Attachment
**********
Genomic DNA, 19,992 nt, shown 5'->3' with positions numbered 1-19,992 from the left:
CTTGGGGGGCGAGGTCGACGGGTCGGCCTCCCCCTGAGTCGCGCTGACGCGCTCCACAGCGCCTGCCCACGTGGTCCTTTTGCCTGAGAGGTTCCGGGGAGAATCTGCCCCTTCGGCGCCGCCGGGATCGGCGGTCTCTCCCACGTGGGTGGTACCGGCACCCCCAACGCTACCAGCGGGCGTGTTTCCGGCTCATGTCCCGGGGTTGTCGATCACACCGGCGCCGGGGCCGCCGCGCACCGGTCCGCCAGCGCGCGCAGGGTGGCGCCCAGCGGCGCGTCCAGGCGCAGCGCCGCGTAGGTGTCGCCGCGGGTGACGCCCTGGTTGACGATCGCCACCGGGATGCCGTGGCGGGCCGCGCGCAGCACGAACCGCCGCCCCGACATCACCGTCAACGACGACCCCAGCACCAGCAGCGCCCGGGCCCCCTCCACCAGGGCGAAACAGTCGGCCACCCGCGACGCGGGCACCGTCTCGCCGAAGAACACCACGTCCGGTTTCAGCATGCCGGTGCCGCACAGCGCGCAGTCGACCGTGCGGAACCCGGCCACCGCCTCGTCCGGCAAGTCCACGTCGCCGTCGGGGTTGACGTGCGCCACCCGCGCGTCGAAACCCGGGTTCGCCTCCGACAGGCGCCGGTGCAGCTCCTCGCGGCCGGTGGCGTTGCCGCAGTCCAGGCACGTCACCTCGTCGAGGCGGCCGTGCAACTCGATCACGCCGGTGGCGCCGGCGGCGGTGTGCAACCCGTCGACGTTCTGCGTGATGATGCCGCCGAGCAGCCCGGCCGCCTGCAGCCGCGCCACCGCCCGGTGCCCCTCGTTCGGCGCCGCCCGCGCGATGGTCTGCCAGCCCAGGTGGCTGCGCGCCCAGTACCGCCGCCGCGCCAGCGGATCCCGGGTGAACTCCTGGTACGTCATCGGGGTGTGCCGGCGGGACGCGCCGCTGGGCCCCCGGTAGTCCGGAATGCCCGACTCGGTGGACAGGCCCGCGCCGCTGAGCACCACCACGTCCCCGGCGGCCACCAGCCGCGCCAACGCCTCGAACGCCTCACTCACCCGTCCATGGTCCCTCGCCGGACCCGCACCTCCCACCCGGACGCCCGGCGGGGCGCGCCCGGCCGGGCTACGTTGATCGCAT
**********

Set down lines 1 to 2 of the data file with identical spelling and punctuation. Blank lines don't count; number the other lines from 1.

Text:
Genomic DNA, 19,992 nt, shown 5'->3' with positions numbered 1-19,992 from the left:
CTTGGGGGGCGAGGTCGACGGGTCGGCCTCCCCCTGAGTCGCGCTGACGCGCTCCACAGCGCCTGCCCACGTGGTCCTTTTGCCTGAGAGGTTCCGGGGAGAATCTGCCCCTTCGGCGCCGCCGGGATCGGCGGTCTCTCCCACGTGGGTGGTACCGGCACCCCCAACGCTACCAGCGGGCGTGTTTCCGGCTCATGTCCCGGGGTTGTCGATCACACCGGCGCCGGGGCCGCCGCGCACCGGTCCGCCAGCGCGCGCAGGGTGGCGCCCAGCGGCGCGTCCAGGCGCAGCGCCGCGTAGGTGTCGCCGCGGGTGACGCCCTGGTTGACGATCGCCACCGGGATGCCGTGGCGGGCCGCGCGCAGCACGAACCGCCGCCCCGACATCACCGTCAACGACGACCCCAGCACCAGCAGCGCCCGGGCCCCCTCCACCAGGGCGAAACAGTCGGCCACCCGCGACGCGGGCACCGTCTCGCCGAAGAACACCACGTCCGGTTTCAGCATGCCGGTGCCGCACAGCGCGCAGTCGACCGTGCGGAACCCGGCCACCGCCTCGTCCGGCAAGTCCACGTCGCCGTCGGGGTTGACGTGCGCCACCCGCGCGTCGAAACCCGGGTTCGCCTCCGACAGGCGCCGGTGCAGCTCCTCGCGGCCGGTGGCGTTGCCGCAGTCCAGGCACGTCACCTCGTCGAGGCGGCCGTGCAACTCGATCACGCCGGTGGCGCCGGCGGCGGTGTGCAACCCGTCGACGTTCTGCGTGATGATGCCGCCGAGCAGCCCGGCCGCCTGCAGCCGCGCCACCGCCCGGTGCCCCTCGTTCGGCGCCGCCCGCGCGATGGTCTGCCAGCCCAGGTGGCTGCGCGCCCAGTACCGCCGCCGCGCCAGCGGATCCCGGGTGAACTCCTGGTACGTCATCGGGGTGTGCCGGCGGGACGCGCCGCTGGGCCCCCGGTAGTCCGGAATGCCCGACTCGGTGGACAGGCCCGCGCCGCTGAGCACCACCACGTCCCCGGCGGCCACCAGCCGCGCCAACGCCTCGAACGCCTCACTCACCCGTCCATGGTCCCTCGCCGGACCCGCACCTCCCACCCGGACGCCCGGCGGGGCGCGCCCGGCCGGGCTACGTTGATCGCAT